According to the World Health Organization (WHO), lung cancer is the most common cause of cancer death, followed by colorectal cancer and liver cancer. Around one-third of cancer deaths are related to lifestyle factors such as tobacco and alcohol consumption, obesity, poor diet, and lack of physical activity. The use of tobacco is strongly associated with lung cancer. According to a study in the UK by Jon Shelton and colleagues that was published in the British Medical Journal in March 2024, lung cancer deaths have declined in both men and women over the last 25 years. This was associated with a sharp decline in the number of smokers in the UK. These findings show the positive impact of increasing public awareness of the harmful effects of smoking.

The study explored the UK cancer incidence and mortality rates for all cancers combined in adults ages 35–69 years. It was a retrospective study that used multiple data sources, such as the Office for National Statistics and the National Health Service and analysed cancer diagnoses and deaths from 1993 to 2018. There were 126,588 cases of all cancers in men in 1993 and 199,848 cases of all cancers in men in 2018. This study reported that all cancer deaths decreased from 1993 to 2018. Moreover, the study also revealed that lung cancer deaths declined by 53.2% in men and 20.7% in women over the last 25 years. The average annual decline in death was 3.1% in males and 2.1% in females. The decline in death was attributed to a historical reduction in smoking rates in both males and females.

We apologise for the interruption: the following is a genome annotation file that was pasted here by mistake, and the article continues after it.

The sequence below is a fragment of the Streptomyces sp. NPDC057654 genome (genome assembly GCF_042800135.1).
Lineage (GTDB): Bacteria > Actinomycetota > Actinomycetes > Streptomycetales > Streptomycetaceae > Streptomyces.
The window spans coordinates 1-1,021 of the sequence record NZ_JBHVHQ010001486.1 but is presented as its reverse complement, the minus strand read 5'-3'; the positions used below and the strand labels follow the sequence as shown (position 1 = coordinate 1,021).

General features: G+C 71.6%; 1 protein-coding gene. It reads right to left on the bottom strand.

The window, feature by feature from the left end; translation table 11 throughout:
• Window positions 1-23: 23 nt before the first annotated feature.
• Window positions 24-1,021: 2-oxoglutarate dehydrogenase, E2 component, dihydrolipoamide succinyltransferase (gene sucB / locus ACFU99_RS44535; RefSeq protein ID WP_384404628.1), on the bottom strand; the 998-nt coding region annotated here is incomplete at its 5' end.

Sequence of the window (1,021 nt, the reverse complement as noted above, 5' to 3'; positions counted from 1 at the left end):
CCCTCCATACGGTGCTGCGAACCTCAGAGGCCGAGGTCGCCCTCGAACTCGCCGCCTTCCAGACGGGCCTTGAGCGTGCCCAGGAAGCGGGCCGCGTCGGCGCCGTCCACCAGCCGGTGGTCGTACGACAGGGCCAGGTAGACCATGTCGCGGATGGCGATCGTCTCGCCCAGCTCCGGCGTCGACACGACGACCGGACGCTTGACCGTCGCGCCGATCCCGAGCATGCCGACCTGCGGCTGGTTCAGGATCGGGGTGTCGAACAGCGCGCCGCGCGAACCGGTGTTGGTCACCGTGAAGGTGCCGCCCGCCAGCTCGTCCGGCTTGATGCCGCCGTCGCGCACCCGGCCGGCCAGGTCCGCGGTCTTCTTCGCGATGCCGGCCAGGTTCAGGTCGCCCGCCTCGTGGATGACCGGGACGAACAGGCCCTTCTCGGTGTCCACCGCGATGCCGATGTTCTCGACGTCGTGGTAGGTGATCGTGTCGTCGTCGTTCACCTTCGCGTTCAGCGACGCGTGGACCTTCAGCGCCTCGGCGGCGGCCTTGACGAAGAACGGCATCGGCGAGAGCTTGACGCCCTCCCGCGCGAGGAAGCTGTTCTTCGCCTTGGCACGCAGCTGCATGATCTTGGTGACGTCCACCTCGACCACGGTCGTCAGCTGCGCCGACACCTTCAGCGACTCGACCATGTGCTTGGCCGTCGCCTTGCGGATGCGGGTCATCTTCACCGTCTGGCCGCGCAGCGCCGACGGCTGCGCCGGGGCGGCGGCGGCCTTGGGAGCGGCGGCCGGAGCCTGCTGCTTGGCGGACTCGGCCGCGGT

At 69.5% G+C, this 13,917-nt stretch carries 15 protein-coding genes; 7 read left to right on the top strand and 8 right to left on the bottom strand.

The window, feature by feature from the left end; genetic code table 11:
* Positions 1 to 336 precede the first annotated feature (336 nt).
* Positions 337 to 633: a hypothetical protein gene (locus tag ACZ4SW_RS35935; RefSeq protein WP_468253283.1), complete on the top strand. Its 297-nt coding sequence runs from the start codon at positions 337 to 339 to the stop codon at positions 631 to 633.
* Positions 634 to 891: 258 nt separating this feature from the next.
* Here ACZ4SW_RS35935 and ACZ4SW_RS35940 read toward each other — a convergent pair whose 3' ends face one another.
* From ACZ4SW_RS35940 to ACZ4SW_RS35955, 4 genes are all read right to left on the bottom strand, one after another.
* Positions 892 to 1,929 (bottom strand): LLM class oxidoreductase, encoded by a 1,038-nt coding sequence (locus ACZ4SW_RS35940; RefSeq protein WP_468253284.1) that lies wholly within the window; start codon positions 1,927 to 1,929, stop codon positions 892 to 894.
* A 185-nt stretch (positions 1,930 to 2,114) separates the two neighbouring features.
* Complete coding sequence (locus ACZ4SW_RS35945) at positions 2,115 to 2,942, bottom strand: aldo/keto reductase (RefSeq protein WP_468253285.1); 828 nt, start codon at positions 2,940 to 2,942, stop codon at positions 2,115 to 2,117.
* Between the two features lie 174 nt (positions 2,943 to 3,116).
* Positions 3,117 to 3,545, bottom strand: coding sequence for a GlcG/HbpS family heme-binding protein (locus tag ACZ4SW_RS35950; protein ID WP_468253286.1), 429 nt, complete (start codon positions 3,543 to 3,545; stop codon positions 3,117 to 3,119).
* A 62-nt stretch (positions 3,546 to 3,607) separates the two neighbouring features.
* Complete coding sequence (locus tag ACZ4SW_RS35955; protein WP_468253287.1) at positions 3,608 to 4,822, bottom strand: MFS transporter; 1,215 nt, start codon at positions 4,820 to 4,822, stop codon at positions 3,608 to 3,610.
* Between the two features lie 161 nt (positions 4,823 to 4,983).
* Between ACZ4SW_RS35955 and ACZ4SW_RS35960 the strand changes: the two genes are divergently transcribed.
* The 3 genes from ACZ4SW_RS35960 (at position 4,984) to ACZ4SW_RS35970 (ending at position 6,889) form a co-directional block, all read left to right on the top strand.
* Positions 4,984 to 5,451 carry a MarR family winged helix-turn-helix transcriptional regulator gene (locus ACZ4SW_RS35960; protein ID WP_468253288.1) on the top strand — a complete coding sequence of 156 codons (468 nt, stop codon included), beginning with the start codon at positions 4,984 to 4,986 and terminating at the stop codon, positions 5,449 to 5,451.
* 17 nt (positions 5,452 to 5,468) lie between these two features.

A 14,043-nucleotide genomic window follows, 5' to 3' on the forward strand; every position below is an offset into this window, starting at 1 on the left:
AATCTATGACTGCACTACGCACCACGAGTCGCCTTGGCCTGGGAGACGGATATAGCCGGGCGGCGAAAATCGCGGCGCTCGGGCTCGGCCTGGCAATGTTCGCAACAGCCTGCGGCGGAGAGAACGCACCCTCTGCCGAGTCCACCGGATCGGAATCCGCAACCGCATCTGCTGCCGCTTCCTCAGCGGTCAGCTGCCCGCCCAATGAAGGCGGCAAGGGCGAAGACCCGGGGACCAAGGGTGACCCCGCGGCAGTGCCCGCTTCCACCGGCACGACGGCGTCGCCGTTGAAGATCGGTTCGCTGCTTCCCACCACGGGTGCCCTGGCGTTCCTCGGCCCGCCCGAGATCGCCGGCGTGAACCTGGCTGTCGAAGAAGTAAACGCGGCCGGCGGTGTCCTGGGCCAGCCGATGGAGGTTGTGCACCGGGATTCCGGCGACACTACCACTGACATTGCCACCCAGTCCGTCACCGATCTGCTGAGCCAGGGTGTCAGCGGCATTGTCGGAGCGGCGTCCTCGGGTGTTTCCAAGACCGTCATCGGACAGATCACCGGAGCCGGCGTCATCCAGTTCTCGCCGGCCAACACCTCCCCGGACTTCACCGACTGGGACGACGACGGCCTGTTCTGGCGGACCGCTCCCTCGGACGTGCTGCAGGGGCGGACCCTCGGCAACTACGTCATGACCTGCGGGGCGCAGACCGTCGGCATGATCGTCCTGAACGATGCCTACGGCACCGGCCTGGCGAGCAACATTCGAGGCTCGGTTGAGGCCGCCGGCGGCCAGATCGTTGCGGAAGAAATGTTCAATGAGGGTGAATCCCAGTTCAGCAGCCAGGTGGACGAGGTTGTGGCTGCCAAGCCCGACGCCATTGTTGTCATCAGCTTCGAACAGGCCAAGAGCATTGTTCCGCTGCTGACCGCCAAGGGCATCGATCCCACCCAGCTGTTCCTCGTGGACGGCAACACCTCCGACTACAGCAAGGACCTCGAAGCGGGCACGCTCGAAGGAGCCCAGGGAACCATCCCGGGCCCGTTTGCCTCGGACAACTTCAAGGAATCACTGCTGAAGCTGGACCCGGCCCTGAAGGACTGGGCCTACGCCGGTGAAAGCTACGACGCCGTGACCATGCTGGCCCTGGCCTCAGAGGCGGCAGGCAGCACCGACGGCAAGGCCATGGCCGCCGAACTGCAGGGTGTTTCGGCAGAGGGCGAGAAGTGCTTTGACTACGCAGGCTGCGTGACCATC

Lung cancer remains a significant health burden in the UK. GlobalData epidemiologists forecast that diagnosed incident cases of non-small cell lung cancer (NSCLC) will increase from 44,000 cases in 2024 to around 50,000 cases in 2032. This increase in cases is driven by the underlying population age structures and population growth rather than an actual increase in lung cancer incidence. According to Cancer Research UK, lung cancer incidence has steadily declined, coinciding with the general trend of a decrease in smoking rates in the population.

Lung cancer is the leading cause of death worldwide. Lung cancer is usually diagnosed at advanced stages with a poor prognosis. Cigarette smoking accounts for 85% of all lung cancer, and smoking cessation dramatically reduces the risk of lung cancer in the population. The UK has implemented various tools such as an increase in taxes, the prohibition of smoking in public places, and smoking cessation clinics to reduce the number of smokers. The outcome of these interventions has been positive. However, vaping (smoking an electronic cigarette) is increasing among teenagers, which will increase the risk of lung cancer in the future. The UK should continue to promote healthy choices and discourage smoking in various forms including electronic cigarettes.

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